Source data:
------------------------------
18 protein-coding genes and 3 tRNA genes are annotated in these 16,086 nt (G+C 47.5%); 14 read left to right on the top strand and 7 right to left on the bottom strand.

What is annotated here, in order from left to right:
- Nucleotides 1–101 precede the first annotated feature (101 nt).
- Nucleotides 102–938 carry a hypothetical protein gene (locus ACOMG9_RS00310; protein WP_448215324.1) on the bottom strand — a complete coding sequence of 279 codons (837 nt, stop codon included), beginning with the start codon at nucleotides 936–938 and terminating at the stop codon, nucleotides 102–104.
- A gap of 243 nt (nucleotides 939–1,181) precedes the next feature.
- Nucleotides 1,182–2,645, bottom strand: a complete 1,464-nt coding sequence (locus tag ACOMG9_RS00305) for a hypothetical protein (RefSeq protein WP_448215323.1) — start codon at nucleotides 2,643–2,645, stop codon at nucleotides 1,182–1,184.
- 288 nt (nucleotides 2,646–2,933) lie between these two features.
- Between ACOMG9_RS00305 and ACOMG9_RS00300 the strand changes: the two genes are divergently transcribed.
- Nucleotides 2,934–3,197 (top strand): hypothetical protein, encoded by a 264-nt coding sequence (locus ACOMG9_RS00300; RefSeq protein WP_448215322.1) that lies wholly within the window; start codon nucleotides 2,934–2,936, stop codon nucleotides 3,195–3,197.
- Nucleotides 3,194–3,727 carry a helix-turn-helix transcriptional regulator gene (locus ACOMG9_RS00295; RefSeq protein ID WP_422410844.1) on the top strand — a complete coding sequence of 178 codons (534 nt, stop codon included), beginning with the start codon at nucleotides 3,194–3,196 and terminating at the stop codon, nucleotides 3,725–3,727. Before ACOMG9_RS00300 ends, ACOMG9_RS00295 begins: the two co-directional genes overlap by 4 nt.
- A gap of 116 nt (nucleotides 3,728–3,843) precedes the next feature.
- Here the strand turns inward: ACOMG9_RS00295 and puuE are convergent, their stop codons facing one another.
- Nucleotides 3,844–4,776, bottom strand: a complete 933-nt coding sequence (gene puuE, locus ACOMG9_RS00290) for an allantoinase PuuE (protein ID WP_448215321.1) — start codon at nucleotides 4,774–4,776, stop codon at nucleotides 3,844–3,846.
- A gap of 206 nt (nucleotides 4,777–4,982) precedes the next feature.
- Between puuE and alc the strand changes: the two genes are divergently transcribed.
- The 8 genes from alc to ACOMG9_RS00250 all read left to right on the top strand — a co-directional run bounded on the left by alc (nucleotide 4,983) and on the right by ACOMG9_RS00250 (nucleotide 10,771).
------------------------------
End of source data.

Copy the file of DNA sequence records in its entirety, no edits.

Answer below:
18 protein-coding genes and 3 tRNA genes are annotated in these 16,086 nt (G+C 47.5%); 14 read left to right on the top strand and 7 right to left on the bottom strand.

What is annotated here, in order from left to right:
- Nucleotides 1–101 precede the first annotated feature (101 nt).
- Nucleotides 102–938 carry a hypothetical protein gene (locus ACOMG9_RS00310; protein WP_448215324.1) on the bottom strand — a complete coding sequence of 279 codons (837 nt, stop codon included), beginning with the start codon at nucleotides 936–938 and terminating at the stop codon, nucleotides 102–104.
- A gap of 243 nt (nucleotides 939–1,181) precedes the next feature.
- Nucleotides 1,182–2,645, bottom strand: a complete 1,464-nt coding sequence (locus tag ACOMG9_RS00305) for a hypothetical protein (RefSeq protein WP_448215323.1) — start codon at nucleotides 2,643–2,645, stop codon at nucleotides 1,182–1,184.
- 288 nt (nucleotides 2,646–2,933) lie between these two features.
- Between ACOMG9_RS00305 and ACOMG9_RS00300 the strand changes: the two genes are divergently transcribed.
- Nucleotides 2,934–3,197 (top strand): hypothetical protein, encoded by a 264-nt coding sequence (locus ACOMG9_RS00300; RefSeq protein WP_448215322.1) that lies wholly within the window; start codon nucleotides 2,934–2,936, stop codon nucleotides 3,195–3,197.
- Nucleotides 3,194–3,727 carry a helix-turn-helix transcriptional regulator gene (locus ACOMG9_RS00295; RefSeq protein ID WP_422410844.1) on the top strand — a complete coding sequence of 178 codons (534 nt, stop codon included), beginning with the start codon at nucleotides 3,194–3,196 and terminating at the stop codon, nucleotides 3,725–3,727. Before ACOMG9_RS00300 ends, ACOMG9_RS00295 begins: the two co-directional genes overlap by 4 nt.
- A gap of 116 nt (nucleotides 3,728–3,843) precedes the next feature.
- Here the strand turns inward: ACOMG9_RS00295 and puuE are convergent, their stop codons facing one another.
- Nucleotides 3,844–4,776, bottom strand: a complete 933-nt coding sequence (gene puuE, locus ACOMG9_RS00290) for an allantoinase PuuE (protein ID WP_448215321.1) — start codon at nucleotides 4,774–4,776, stop codon at nucleotides 3,844–3,846.
- A gap of 206 nt (nucleotides 4,777–4,982) precedes the next feature.
- Between puuE and alc the strand changes: the two genes are divergently transcribed.
- The 8 genes from alc to ACOMG9_RS00250 all read left to right on the top strand — a co-directional run bounded on the left by alc (nucleotide 4,983) and on the right by ACOMG9_RS00250 (nucleotide 10,771).